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Like many at the University, Tom Thompson first came to McGill as an employee. The difference between Thompson and many staffers, however, was that the year was 1952 and he was just 14 years old.
A Grade 9 student at the High School of Montreal on University St. (now F.A.C.E. High School), the young Thompson was contacted by his principal, who said McGill was looking for someone to work as the weekend porter at the Douglas Hall residence. Thompson jumped at the chance. "On top of being paid 75 cents an hour, I got three meals a day," he said, laughing. "At first I thought it was a great bonus, but it didn't take long before those meals became pretty predictable."
The bonus turned out to be McGill's, as, 56 years later, Thompson is one of the University's living icons – a real-life gentleman and tireless fundraiser, who has spent more than half his life trying to make the school he loves a better place. Not surprisingly, on May 21, the McGill Alumni Association will recognize Thompson as he receives its Award of Merit for his lifetime contribution of exceptional leadership and service to the University.
More than just a first job, Thompson's two-year stint as weekend porter helped set his path in life. "I was fascinated because the students came from all over the world," he recalled. "And when I wasn't answering phones, delivering mail or escorting lady visitors to the men's sitting room, I spent all the long boring hours reading the books they left behind – biology, math, Gray's Anatomy. It introduced me to the fact that there was a lot more out there – a whole world to learn about."
And where better to learn than McGill? Thompson earned his BSc in physical education in 1958, followed by a teaching diploma. After four years teaching high school phys. ed., Thompson was re-hired by his old employer in 1963 to work in the Department of Athletics. "They probably just needed someone at the last minute," Thompson said, with characteristic self-effacement.
As Director of Physical Education, Thompson proved to be more than a 11th-hour hire. In short notice, he revamped the entire student sports program, including adding karate, scuba diving and the first weight room. He got rid of boxing because he feared for students' safety. "The last person to hit the heavy bag was [heavyweight champion] Joe Louis, who was in town to promote the Golden Gloves tournament," Thompson said. "I shook his hand and my hand just disappeared."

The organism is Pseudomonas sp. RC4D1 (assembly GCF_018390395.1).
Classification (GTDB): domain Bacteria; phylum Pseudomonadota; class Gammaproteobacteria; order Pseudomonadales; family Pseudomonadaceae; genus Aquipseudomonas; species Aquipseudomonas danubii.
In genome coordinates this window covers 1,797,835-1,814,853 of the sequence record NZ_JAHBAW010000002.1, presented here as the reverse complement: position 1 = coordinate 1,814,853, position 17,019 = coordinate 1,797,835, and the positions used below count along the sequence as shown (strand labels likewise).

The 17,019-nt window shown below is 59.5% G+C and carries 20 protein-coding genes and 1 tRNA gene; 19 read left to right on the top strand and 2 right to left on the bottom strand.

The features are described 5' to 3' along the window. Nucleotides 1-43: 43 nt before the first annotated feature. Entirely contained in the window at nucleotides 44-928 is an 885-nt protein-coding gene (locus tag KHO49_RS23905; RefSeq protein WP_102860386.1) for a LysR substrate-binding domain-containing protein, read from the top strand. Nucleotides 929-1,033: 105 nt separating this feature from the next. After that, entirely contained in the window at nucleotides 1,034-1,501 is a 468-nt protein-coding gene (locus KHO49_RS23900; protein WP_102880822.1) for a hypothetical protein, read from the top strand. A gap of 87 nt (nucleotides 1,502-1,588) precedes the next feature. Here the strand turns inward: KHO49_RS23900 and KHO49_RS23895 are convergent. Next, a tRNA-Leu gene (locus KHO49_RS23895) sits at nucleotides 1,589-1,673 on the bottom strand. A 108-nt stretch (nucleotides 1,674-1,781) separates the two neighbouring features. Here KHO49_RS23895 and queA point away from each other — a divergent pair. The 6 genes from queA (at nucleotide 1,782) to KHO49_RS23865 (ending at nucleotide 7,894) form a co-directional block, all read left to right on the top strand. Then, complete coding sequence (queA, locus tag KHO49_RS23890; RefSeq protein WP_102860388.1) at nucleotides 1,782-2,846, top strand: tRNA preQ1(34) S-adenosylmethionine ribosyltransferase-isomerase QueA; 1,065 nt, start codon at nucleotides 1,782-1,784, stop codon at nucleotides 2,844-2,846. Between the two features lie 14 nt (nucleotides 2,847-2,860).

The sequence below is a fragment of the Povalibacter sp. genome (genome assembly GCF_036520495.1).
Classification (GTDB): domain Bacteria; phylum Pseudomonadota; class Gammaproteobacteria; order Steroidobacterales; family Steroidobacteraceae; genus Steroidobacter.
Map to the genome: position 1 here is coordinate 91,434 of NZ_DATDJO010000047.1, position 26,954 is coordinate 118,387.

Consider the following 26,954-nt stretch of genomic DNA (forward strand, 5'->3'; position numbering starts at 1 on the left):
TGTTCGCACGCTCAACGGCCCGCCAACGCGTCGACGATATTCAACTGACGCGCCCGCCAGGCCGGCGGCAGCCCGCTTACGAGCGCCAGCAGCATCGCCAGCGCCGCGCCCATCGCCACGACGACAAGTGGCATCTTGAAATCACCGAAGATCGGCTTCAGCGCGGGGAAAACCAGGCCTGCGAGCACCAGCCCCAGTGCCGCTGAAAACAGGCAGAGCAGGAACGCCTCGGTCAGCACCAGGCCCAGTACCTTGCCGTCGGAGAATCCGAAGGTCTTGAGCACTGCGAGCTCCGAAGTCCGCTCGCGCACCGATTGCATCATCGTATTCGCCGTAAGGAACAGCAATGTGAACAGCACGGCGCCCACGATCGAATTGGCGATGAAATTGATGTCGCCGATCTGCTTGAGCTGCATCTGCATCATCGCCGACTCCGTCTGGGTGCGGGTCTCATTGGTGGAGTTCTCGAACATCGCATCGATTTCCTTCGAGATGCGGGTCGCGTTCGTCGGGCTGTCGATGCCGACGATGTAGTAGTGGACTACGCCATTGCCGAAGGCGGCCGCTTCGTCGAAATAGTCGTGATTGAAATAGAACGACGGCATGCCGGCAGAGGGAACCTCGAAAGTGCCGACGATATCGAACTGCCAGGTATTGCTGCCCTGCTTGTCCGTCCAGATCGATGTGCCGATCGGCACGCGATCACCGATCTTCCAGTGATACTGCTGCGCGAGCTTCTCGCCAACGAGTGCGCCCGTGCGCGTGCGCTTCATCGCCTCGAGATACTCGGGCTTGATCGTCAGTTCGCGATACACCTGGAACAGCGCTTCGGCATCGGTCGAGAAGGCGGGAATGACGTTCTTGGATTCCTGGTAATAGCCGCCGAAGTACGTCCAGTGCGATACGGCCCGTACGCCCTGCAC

Thompson oversaw a physical education program that required all first-year students to participate in a certain number of individual sports or pay a fine at year's end. Before his arrival, about 60 per cent of students opted to pay the fine. "Being naïve, I said, 'I'm not going to let that happen again' and I started calling up students individually and said 'When do you want a class? Saturday morning? OK, it'll be Saturday morning.' "
The hands-on approach worked, as less then four per cent of students paid the fine that year. "Of course, I don't know how the administration felt losing that source of revenue," Thompson said with a laugh.
Thompson never forgot the lessons he learned about the power of the personal approach and those lessons served him, and the University, well when he moved to Development and Alumni Relations in the 1970s.
Having served as everything from Director of Alumni Relations to Deputy Director of Development and Director of Campaign Planning over the last three decades, Thompson has been an integral part of the most significant fundraising campaigns in school history. And while Thompson has seen campaigns change in scope and focus over his career, he believes their success has been largely due to one common trait: the personal touch. "Being able to bring the message of McGill to people in person is invaluable," he said. "I think it is important to build moral support for the University which, in turn, leads to financial support."
Thompson also understands that given the pace of today's I-need-it-yesterday world, forging these types of links can be seen as somewhat old school. "No, it isn't easy," he said. "We sometimes build relationships over the course of 20 or more years. But in the end, our donors are committed to investing in the future of students and young researchers and the future of McGill."
Asked how he maintains his enthusiasm after so many years (even though he "retired" last year, Thompson still works on campaign-related projects), Thompson suggests his joy comes not from looking at past accomplishments, but in keeping his gaze fixed firmly on the future.
"Whatever success we are enjoying today must be attributed in some part to the contributions made by people five, 10 and 15 years ago. It's only now finding its right point of expression," he said. "What we are doing today – to build our relationships and fulfill our contacts – will determine what the University will be like years from now. We have the ability to help move McGill further along this path of exceptional achievement."